“Frankly [the bill] would scare most officers and deputies into not seizing a firearm for any reason whatsoever, and sure as heck not talking to any federal law enforcement about investigations,” said Sheridan County Sheriff Allen Thompson.
But the bill’s problems run deeper than law enforcement concerns. Senate Judiciary Committee Chairwoman Tara Nethercott (R-Cheyenne), whose vote killed a 2020 version of the now-perennial bill over its definition of a “law-abiding citizen,” raised the issue anew. The bill defines it as “an individual who is not otherwise precluded under state law from possessing a firearm and shall not be construed to include anyone who is not legally present in the United States or the state of Wyoming.”
The law could have some gun owners thinking federal laws don’t apply to them, Nethercott said. Bouchard replied that his bill is “part of a push and shove, and [the feds are] going to shove back and we’re going to see where we’re at.”
Essentially, Bouchard is willing to put residents at risk of prosecution to prove that the federal government overstepped its bounds. Law-abiding citizens, he contended, don’t have anything to worry about.
Nethercott said she finds the term “nonsensical.”
“This is kind of associated with the concept of, ‘Don’t tread on me,’ right?” she asked. “So when the government is making criminals out of law-abiding citizens, how can one really be a law-abiding citizen at the end of the day?”
Despite her hard line of questioning this year, Nethercott inexplicably voted with the other four members of the panel and advanced SF 81 to the full Senate. Bouchard offered no amendments to address WASCOP’s criticism, and said he’d fix it on the floor.
Nethercott pushed Bouchard’s buttons but, as an attorney, she knows HB 81 is unconstitutional. She demonstrated no leadership in voting for the bill’s survival.
Burt cited a real-life example that showed the folly of such laws. After Kansas passed its SAPA in 2013, she noted, a military surplus company relied on the state law to manufacture and sell short-barrel rifles and silencers that were against federal law.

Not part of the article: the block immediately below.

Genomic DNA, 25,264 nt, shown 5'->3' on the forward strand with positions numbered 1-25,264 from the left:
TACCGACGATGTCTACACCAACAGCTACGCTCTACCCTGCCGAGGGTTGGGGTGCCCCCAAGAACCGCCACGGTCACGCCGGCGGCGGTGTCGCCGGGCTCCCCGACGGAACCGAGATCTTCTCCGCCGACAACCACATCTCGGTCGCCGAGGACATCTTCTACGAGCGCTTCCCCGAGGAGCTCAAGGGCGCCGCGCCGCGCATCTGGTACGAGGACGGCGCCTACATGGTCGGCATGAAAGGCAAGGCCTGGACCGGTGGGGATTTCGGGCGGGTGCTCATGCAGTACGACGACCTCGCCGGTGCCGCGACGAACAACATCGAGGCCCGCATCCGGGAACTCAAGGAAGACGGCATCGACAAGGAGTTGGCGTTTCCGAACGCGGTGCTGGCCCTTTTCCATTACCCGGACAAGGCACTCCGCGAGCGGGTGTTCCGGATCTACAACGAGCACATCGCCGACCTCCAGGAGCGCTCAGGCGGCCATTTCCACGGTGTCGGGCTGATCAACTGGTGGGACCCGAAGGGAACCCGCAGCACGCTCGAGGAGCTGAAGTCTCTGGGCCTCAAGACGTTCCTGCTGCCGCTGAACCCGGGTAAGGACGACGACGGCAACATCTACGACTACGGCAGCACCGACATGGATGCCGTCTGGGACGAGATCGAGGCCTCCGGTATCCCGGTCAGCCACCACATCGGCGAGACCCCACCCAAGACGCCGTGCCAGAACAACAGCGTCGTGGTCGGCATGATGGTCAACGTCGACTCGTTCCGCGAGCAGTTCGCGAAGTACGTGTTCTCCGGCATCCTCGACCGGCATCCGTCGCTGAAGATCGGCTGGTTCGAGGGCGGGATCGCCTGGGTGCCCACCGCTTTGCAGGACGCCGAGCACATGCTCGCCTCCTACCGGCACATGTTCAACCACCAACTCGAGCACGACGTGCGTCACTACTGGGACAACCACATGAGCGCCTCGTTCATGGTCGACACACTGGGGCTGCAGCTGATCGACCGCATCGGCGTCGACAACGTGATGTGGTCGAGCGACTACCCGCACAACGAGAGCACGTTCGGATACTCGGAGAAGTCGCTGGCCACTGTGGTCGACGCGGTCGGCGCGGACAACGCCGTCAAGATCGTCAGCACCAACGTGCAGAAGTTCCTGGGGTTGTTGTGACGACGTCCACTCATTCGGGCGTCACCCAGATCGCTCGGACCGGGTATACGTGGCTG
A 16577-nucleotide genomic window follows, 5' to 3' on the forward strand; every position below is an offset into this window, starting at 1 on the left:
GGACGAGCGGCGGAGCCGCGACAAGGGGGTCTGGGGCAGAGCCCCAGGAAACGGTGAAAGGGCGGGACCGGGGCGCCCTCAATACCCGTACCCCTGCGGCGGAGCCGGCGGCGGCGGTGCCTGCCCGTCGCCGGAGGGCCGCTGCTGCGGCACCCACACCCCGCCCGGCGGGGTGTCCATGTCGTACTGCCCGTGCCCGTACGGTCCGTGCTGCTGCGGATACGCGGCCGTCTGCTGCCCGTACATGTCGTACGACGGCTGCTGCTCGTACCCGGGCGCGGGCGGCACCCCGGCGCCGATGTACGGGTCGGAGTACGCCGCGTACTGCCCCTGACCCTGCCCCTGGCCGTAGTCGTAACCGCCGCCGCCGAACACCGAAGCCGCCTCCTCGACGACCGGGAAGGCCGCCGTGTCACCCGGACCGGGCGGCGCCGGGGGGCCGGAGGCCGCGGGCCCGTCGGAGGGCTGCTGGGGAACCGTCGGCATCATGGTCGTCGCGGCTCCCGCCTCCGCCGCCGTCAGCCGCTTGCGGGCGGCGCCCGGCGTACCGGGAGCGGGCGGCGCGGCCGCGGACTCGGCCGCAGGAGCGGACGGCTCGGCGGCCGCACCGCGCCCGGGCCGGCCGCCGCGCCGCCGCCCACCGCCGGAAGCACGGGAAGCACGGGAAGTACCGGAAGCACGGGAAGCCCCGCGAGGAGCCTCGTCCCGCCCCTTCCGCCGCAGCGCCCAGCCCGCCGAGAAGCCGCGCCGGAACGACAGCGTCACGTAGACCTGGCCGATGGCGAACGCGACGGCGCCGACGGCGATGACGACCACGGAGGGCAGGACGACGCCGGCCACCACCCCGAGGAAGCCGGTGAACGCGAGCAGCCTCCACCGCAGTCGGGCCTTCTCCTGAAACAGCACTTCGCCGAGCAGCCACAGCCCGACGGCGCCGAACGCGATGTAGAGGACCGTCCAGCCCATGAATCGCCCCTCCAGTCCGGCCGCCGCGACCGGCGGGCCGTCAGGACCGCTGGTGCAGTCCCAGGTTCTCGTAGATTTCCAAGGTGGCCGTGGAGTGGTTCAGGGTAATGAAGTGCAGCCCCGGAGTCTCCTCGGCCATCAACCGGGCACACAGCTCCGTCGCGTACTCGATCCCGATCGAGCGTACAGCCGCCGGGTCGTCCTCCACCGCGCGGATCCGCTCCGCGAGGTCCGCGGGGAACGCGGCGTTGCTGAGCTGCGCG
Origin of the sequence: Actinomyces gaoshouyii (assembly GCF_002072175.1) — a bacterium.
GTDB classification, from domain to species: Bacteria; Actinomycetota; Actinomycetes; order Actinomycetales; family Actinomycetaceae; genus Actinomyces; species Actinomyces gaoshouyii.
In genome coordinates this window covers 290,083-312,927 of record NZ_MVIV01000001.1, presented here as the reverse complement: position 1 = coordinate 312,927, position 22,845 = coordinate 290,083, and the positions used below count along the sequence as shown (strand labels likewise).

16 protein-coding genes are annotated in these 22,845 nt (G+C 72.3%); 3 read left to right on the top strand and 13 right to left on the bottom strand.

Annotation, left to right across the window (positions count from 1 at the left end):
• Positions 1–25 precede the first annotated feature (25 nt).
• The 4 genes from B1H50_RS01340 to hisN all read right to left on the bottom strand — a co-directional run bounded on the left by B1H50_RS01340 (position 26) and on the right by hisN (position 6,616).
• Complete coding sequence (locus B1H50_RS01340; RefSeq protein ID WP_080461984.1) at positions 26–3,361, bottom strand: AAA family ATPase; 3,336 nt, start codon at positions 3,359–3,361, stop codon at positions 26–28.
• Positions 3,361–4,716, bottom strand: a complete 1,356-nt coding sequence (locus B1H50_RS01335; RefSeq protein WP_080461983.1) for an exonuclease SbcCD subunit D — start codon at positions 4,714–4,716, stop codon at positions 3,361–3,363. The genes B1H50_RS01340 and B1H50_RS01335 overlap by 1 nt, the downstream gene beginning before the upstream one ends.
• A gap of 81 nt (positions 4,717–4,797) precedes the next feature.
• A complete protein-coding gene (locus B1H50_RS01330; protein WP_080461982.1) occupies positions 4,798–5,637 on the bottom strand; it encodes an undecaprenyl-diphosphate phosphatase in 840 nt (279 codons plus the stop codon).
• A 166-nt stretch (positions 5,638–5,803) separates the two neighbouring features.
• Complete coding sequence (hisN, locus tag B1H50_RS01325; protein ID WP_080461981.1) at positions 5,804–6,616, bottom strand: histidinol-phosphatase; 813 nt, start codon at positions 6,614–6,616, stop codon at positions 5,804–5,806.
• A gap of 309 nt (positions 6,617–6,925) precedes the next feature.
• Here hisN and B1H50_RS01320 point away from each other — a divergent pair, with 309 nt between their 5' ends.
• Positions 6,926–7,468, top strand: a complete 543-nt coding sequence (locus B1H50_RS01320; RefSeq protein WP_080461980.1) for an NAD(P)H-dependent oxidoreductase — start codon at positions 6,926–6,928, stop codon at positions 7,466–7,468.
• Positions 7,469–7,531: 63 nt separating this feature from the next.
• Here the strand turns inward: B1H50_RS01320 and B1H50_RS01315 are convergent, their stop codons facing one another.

The business owner and a customer were both convicted of a federal felony, Burt said, and the U.S. Supreme Court decided not to hear their appeal in 2019.
Those poor fall guys notwithstanding, the strategy isn’t only good GOP politics, it’s also good for business.
Remember how former President Barack Obama was going to take everyone’s guns away? CNN called him “the best gun salesman in America.” During his eight years in office, handgun sales grew by 287% annually, while rifle and shotgun sales rose 166%.
Gun rights had actually been expanded by the time Obama left office. Visitors were allowed to bring concealed, loaded guns to national parks and wildlife refuges. Who had banned them? Ronald Reagan. But why let facts get in the way of a good wedge issue?
Gun sales shot up again last year, in response to the COVID-19 pandemic and civil unrest, according to industry analysts.
Now Biden is the boogeyman. More than 2 million guns were sold in January, the highest number in six years.
Bouchard sponsored SF 81 to capitalize on gun owners’ fears. Instead, he had to swallow Grossnickle’s claim: “With this legislation, Wyoming is going to become the little sister to some in Washington, D.C., who believe abolishing qualified immunity, demonizing law enforcement and ultimately defunding the police is the answer to the problem.”
Imagine Bouchard, figuratively joined at the hip with the Black Lives Matter movement and other progressive protesters. The damage won’t stick, but that had to sting. His fellow lawmakers — who passed SF 81 on its initial reading in the Senate on Monday despite acknowledging its questionable legality and potential negative impacts — should learn from Bouchard’s gaffe and ensure his ridiculous bill doesn’t become law.